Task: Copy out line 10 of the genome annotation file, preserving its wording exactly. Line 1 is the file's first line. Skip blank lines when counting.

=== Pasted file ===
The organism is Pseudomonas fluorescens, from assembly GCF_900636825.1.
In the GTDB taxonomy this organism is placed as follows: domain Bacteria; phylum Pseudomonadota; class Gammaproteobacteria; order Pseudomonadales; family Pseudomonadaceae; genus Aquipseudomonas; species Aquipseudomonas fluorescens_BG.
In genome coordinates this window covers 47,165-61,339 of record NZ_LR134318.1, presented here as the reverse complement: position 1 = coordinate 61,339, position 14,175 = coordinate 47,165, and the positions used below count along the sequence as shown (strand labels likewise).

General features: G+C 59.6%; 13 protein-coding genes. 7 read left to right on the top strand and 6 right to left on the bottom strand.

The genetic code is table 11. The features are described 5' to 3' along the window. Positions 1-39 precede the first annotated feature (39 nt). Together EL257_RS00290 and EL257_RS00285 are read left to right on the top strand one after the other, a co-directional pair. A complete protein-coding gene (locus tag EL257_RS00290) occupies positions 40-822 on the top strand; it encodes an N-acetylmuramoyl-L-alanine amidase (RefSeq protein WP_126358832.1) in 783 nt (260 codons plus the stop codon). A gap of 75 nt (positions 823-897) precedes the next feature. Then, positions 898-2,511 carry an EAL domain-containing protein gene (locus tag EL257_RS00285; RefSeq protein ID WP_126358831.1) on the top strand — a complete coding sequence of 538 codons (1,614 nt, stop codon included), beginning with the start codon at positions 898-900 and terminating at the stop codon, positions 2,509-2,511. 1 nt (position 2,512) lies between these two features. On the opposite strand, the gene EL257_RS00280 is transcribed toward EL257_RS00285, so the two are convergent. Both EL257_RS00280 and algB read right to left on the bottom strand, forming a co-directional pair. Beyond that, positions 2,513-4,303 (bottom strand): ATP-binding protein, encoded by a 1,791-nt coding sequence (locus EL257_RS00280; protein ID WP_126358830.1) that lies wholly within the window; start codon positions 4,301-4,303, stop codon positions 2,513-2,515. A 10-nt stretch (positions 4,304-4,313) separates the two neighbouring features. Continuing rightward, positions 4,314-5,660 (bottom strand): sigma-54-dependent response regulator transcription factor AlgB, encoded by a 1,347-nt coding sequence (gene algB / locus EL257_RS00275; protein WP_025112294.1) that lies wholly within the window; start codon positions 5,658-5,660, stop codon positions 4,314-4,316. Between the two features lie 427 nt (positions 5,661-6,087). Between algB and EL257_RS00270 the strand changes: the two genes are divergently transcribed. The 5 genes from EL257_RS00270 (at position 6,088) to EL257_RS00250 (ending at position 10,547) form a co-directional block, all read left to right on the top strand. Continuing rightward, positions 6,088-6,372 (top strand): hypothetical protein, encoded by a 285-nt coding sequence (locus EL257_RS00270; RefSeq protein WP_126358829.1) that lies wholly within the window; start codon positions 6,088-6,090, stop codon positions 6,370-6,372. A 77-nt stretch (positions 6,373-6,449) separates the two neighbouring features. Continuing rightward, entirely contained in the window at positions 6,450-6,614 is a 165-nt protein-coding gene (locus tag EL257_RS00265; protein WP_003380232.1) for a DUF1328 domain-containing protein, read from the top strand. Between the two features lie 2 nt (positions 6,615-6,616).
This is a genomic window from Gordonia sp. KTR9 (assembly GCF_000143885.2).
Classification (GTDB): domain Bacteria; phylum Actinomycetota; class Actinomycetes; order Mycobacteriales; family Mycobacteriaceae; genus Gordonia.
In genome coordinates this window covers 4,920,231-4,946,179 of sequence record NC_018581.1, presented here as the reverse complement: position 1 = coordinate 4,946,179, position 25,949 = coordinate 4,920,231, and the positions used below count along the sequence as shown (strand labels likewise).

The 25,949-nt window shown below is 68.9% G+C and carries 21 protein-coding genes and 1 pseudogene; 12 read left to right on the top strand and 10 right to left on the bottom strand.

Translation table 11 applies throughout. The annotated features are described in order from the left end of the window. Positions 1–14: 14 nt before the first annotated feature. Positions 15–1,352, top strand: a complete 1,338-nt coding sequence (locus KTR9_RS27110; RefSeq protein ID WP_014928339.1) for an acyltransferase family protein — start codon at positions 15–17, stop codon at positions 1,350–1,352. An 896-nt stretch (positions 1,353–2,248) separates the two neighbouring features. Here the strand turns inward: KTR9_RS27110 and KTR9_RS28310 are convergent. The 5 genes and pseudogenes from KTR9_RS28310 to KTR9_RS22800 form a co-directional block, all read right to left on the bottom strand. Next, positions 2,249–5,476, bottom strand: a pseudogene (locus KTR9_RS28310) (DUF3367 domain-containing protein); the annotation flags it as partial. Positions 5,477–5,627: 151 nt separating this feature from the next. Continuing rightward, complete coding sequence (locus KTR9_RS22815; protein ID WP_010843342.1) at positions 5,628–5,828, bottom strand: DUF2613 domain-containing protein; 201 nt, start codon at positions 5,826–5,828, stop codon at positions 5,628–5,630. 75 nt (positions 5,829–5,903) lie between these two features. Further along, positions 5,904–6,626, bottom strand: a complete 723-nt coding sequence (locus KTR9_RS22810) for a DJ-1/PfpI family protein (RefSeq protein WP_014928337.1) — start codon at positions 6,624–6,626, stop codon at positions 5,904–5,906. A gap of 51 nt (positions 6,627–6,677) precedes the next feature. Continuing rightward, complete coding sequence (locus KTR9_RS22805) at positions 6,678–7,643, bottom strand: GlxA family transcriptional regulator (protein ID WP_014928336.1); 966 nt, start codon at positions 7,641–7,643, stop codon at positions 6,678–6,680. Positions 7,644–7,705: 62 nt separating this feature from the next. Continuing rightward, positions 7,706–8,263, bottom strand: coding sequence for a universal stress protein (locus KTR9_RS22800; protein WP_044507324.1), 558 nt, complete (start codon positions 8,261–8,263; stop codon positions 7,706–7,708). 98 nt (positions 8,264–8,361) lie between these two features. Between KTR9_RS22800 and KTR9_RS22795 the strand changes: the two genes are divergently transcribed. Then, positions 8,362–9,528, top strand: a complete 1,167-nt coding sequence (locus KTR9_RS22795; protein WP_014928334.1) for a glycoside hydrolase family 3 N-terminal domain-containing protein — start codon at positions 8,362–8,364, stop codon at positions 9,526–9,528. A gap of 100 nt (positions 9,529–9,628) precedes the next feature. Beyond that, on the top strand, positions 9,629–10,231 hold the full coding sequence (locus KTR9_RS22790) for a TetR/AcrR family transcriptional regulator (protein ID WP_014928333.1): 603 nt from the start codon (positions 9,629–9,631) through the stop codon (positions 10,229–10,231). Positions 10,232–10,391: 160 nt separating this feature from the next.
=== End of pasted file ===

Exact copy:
Translation table 11 applies throughout. The annotated features are described in order from the left end of the window. Positions 1–14: 14 nt before the first annotated feature. Positions 15–1,352, top strand: a complete 1,338-nt coding sequence (locus KTR9_RS27110; RefSeq protein ID WP_014928339.1) for an acyltransferase family protein — start codon at positions 15–17, stop codon at positions 1,350–1,352. An 896-nt stretch (positions 1,353–2,248) separates the two neighbouring features. Here the strand turns inward: KTR9_RS27110 and KTR9_RS28310 are convergent. The 5 genes and pseudogenes from KTR9_RS28310 to KTR9_RS22800 form a co-directional block, all read right to left on the bottom strand. Next, positions 2,249–5,476, bottom strand: a pseudogene (locus KTR9_RS28310) (DUF3367 domain-containing protein); the annotation flags it as partial. Positions 5,477–5,627: 151 nt separating this feature from the next. Continuing rightward, complete coding sequence (locus KTR9_RS22815; protein ID WP_010843342.1) at positions 5,628–5,828, bottom strand: DUF2613 domain-containing protein; 201 nt, start codon at positions 5,826–5,828, stop codon at positions 5,628–5,630. 75 nt (positions 5,829–5,903) lie between these two features. Further along, positions 5,904–6,626, bottom strand: a complete 723-nt coding sequence (locus KTR9_RS22810) for a DJ-1/PfpI family protein (RefSeq protein WP_014928337.1) — start codon at positions 6,624–6,626, stop codon at positions 5,904–5,906. A gap of 51 nt (positions 6,627–6,677) precedes the next feature. Continuing rightward, complete coding sequence (locus KTR9_RS22805) at positions 6,678–7,643, bottom strand: GlxA family transcriptional regulator (protein ID WP_014928336.1); 966 nt, start codon at positions 7,641–7,643, stop codon at positions 6,678–6,680. Positions 7,644–7,705: 62 nt separating this feature from the next. Continuing rightward, positions 7,706–8,263, bottom strand: coding sequence for a universal stress protein (locus KTR9_RS22800; protein WP_044507324.1), 558 nt, complete (start codon positions 8,261–8,263; stop codon positions 7,706–7,708). 98 nt (positions 8,264–8,361) lie between these two features. Between KTR9_RS22800 and KTR9_RS22795 the strand changes: the two genes are divergently transcribed. Then, positions 8,362–9,528, top strand: a complete 1,167-nt coding sequence (locus KTR9_RS22795; protein WP_014928334.1) for a glycoside hydrolase family 3 N-terminal domain-containing protein — start codon at positions 8,362–8,364, stop codon at positions 9,526–9,528. A gap of 100 nt (positions 9,529–9,628) precedes the next feature. Beyond that, on the top strand, positions 9,629–10,231 hold the full coding sequence (locus KTR9_RS22790) for a TetR/AcrR family transcriptional regulator (protein ID WP_014928333.1): 603 nt from the start codon (positions 9,629–9,631) through the stop codon (positions 10,229–10,231). Positions 10,232–10,391: 160 nt separating this feature from the next.